Opinions vary, but I feel that the slower flywheel demands more power through the pedal circle when compared to faster speeds.
Less debatable, and potentially able to explain the difference on it’s own, is the fact that most resistance units respond faster in ERG mode with a slower flywheel speed. You are essentially putting the trainer in it’s most advantageous setting that will work to hit the target power sooner and hold it more steady.
Thanks for input. Interesting you say that its less debatable with the little ring. I found that the ramp up to full power didn’t happen any quicker than when using the big ring. I dont think you can see particularly clearly in the screenshot, but just my thought whilst I was on the trainer (about to die…)
I was asking myself the same. Knowing I’m on a vortex and wheter in ERG or resistance there is a 3 second lag between power output en the reading. It seems to be less of an issue on TR than Zwift though. On zwift it’s terrible. Imagine having a 3 second lag on a sprint. You start the sprint zwift takes 3 seconds for the reading… The sprint is over your avatar crosses the line as if the race was still on.
The general feedback and pure physics show that the slower flywheel is easier for a resistance unit to “grab”. Just imagine trying to add resistance with your hand on a wheel spinning at 5 mph vs 20 mph. There is more energy in the faster one, and that will require more force to control.
I’ve got a Kickr18 and I plan on switching to resistance mode for VO2max intervals up to 2.5 minutes. What I’ve found is that my Kickr does not do well when I spin up to cadence for the interval.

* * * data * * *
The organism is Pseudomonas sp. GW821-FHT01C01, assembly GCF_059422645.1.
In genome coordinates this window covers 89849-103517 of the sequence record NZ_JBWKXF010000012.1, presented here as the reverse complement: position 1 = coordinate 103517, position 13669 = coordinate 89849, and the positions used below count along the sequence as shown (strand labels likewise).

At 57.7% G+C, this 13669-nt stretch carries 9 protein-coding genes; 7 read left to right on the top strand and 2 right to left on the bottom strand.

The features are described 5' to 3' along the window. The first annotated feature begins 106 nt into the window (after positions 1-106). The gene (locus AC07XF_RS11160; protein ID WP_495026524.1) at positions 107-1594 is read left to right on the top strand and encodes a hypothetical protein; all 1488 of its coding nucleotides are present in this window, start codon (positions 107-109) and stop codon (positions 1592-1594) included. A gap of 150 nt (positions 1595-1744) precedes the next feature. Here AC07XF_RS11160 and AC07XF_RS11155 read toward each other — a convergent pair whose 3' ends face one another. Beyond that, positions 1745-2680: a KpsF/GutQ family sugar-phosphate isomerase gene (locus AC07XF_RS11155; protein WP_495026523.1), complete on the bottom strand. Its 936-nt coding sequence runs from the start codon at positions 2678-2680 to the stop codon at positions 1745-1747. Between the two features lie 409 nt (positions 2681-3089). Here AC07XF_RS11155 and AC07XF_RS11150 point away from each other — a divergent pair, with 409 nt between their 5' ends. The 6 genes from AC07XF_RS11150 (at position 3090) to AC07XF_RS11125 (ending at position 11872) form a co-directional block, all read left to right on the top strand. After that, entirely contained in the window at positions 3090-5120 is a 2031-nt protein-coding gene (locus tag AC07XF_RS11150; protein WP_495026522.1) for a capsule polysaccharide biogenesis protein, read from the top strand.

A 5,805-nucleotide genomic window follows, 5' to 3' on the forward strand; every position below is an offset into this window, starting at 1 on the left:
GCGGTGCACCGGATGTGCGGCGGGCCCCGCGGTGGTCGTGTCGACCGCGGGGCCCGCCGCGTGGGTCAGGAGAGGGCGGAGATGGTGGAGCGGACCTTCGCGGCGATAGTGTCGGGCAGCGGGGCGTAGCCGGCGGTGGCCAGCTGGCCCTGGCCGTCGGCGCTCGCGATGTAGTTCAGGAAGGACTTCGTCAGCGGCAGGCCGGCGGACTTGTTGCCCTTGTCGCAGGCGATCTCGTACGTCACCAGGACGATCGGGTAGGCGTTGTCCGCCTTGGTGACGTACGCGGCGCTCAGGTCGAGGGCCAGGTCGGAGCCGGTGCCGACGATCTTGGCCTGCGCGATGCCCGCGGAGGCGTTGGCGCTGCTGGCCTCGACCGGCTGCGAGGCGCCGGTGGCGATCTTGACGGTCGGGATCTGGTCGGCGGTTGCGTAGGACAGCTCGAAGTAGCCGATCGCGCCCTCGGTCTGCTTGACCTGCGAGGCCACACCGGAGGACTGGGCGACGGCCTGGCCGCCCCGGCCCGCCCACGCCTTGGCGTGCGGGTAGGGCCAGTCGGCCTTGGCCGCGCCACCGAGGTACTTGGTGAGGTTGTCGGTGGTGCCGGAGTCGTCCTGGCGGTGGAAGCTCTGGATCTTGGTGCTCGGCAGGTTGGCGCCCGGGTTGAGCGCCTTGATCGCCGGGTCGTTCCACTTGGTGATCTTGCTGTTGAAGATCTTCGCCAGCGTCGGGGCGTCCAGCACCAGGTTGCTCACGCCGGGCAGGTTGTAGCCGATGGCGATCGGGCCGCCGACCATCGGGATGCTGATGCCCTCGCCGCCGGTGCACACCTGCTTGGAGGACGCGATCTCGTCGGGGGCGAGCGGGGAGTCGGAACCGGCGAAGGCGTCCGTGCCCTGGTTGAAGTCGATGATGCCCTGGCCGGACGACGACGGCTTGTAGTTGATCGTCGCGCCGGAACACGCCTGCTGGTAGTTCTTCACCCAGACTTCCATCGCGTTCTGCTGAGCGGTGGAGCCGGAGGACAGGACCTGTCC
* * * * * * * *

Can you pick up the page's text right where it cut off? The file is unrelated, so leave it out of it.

When I’m in the valley I’m spinning about 85 rpm, I start spinning up to 100 rpm up to 15 seconds before the interval hits. When the interval hits my power is low and the kickr compensates by increasing the resistance which makes me feel like I’m hitting a wall, my cadence ends up dropping to 80 rpm and I have to grind it back up to 95. This then makes my power skyrocket and causes the kickr to drop the resistance, rinse and repeat until the end of the interval. You can see this effect in my workouts and it makes the interval much more difficult to get through.
I’ve found that longer intervals, probably 4 minutes or more, doesn’t have this rubber band effect because the power is significantly lower. Jumping from 100 watts to 220 watts is more manageable for the trainer than 100 watts to 320 watts.
Since TR sends the resistance change about 2 seconds before the actual countdown start, I plan the hit the gas on about 4-3 on the countdown. I plan a slight over-spin to help ramp into the effort, and the added resistance tends to pull me down to my actual cadence target.
If you do decide to switch modes for those shorter, higher-intensity efforts, you can use keyboard shortcuts if you’re on desktop to do so.
Hit the “M” key to switch trainer modes. Then you can quickly adjust the resistance % with the up/down keys.
We’ll also save your resistance % / slope setting, so you don’t have to fiddle with it too much when you change modes. Just figure out what works best before your workout, then we’ll automatically switch to that saved setting when you hit the “M” key.